There is global outrage that innocent lives have been lost in this way. Nobody should be targeting civil aircraft.
The Dutch Safety Board made many recommendations. Their aim is to avoid a repeat tragedy. It is our duty to work through the recommendations as an industry. With our government counterparts we will vet them against our expertise; and assess them for relevance for purpose and implementation feasibility. As with the learning process after any accident report, some recommendations will be accepted, others modified and some may be rejected or superseded by more effective measures.
But there is nothing in the report that would cause the airline industry to adjust its two essential demands.
The first is that governments must provide authoritative, accurate, consistent and unequivocal information about security threats in order for airlines to manage the risks of flight operations effectively. This is a government responsibility.
Already ICAO has made progress by establishing the Conflict Zone Information Repository. It’s a good start. But its success will rely on states populating it with useful information.
Second, the MH17 tragedy brought into sharp focus some serious gaps in the legal obligations of states—principally as set forth in the Chicago Convention. We asked that a diplomatic conference be convened to remedy these acknowledged deficiencies. The Dutch Safety Board’s report included a similar recommendation. We know it will take time. That’s why the international community, ideally led by ICAO, needs to act now and be persistent in its efforts.
Along with keeping our aircraft secure in flight, we must keep terrorists from getting on board. To this end, the role that governments play in analyzing information collected through Advance Passenger Information (API) and Passenger Name Records (PNR) is critical. And the situation with the movement of foreign terrorist fighters from the Syrian conflict gives this issue particular urgency and relevance.
While no airline will argue against the role that API/PNR data could play in keeping flying secure, many have doubts that the system as currently practiced is delivering the best possible intelligence. And for all of the information that we are providing governments, there has not been a commensurate improvement in the passenger experience.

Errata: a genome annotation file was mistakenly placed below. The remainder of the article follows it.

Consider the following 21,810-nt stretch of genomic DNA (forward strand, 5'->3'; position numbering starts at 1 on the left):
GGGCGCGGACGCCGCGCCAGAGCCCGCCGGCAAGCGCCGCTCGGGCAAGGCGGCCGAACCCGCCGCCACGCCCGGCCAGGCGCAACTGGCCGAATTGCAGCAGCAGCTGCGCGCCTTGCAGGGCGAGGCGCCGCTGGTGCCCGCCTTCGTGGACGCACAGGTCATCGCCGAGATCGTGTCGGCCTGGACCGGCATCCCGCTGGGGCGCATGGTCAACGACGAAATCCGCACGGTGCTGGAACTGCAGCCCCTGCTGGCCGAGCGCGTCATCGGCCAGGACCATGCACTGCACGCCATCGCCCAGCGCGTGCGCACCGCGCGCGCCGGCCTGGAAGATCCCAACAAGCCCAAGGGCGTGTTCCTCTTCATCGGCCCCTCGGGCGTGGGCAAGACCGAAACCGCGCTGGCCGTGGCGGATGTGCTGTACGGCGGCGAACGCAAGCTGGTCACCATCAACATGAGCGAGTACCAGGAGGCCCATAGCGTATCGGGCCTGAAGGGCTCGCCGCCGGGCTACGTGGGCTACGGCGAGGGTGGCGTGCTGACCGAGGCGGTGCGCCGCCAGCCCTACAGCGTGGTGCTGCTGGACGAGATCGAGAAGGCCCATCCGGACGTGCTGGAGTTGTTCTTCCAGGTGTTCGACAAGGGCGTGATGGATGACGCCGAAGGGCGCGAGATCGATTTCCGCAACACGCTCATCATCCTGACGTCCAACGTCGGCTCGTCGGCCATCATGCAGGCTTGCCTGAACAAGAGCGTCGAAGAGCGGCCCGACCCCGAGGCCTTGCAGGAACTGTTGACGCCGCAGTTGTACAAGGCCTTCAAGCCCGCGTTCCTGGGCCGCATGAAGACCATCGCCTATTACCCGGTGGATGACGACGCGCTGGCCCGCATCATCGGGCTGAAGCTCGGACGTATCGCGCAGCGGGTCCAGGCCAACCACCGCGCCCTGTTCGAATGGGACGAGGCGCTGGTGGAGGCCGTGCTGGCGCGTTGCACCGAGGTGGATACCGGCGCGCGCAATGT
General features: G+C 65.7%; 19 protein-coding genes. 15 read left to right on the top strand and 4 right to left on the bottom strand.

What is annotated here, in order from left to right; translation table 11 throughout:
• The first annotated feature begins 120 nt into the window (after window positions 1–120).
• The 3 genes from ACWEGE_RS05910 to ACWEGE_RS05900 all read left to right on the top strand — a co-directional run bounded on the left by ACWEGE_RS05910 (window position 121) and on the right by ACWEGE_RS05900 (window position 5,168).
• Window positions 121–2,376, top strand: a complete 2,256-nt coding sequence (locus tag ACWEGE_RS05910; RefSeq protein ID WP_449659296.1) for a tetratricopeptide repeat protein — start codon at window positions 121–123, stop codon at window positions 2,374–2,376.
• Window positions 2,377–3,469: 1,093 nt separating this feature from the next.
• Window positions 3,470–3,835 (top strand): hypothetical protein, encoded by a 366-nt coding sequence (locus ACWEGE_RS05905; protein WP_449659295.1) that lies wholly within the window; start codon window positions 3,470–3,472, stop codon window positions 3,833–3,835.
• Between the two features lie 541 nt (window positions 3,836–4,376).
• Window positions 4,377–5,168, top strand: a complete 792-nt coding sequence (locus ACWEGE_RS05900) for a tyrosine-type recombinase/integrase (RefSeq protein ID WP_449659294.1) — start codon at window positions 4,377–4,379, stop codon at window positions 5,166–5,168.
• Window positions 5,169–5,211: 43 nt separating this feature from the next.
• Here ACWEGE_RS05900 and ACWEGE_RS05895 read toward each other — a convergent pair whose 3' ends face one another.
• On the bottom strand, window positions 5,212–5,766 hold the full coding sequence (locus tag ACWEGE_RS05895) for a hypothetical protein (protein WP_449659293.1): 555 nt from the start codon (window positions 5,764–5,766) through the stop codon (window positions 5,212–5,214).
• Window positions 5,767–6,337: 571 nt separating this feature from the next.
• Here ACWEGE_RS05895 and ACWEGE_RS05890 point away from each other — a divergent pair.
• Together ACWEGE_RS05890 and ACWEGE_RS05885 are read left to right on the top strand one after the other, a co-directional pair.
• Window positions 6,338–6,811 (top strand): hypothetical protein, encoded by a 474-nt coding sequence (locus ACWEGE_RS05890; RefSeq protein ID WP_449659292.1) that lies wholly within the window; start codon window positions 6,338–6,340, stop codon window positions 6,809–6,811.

There is a global standard for API agreed by states through ICAO and the World Customs Organization. It consists of a specific set of data elements together with a standardized method for their transfer from airlines to governments. There are also ICAO guidelines on PNR data. The problem is that states regularly ignore global standards and recommended practices for both API and PNR—despite having developed and agreed them.
With respect to API, airlines face a major challenge when states demand extra data elements which are not supported by the standard messages. Some governments even require specific delivery methods which cannot be supported by airlines’ IT protocols.
For PNR, similar problems are further complicated by the need to comply with data privacy regulations which are not standardized among states. There are occasions when airlines are put in the untenable position of having to violate one set of laws in order to comply with another.
Let me provide a real time illustration of how impossibly complicated this can get. An EU directive on PNR is imminent. But, instead of a single coordinated European approach with information shared across the EU member states, we face up to 28 unique regimes. Each European state is deciding the scope of data to be collected and the method for transfer.
One is left with a plethora of questions.
- Where is the EU-wide common approach?
- Why don’t governments share the information?
- Why should airlines bear the costs of designing delivery methods for individual states when it is a European initiative?
- Why are there no equivalent measures for train, bus or sea transport? This is a particular concern as air transport accounts for only 8% of intra-EU travel which is also being considered for inclusion. And,
- How could such masses of non-standardized data possibly be analyzed with any degree of efficacy?
I don’t question the authority of states to require such information. But this uncoordinated approach is leading to what looks like an expensive, onerous and likely wasteful effort.
What should the approach be? If we take the “Smarter Regulation” principles that IATA has been promoting it would start with a dialogue that lays out what the government wants to achieve, fully respecting global standards where they exist. And then we would work backwards in partnership to identify the most efficient way to accomplish the stated objective.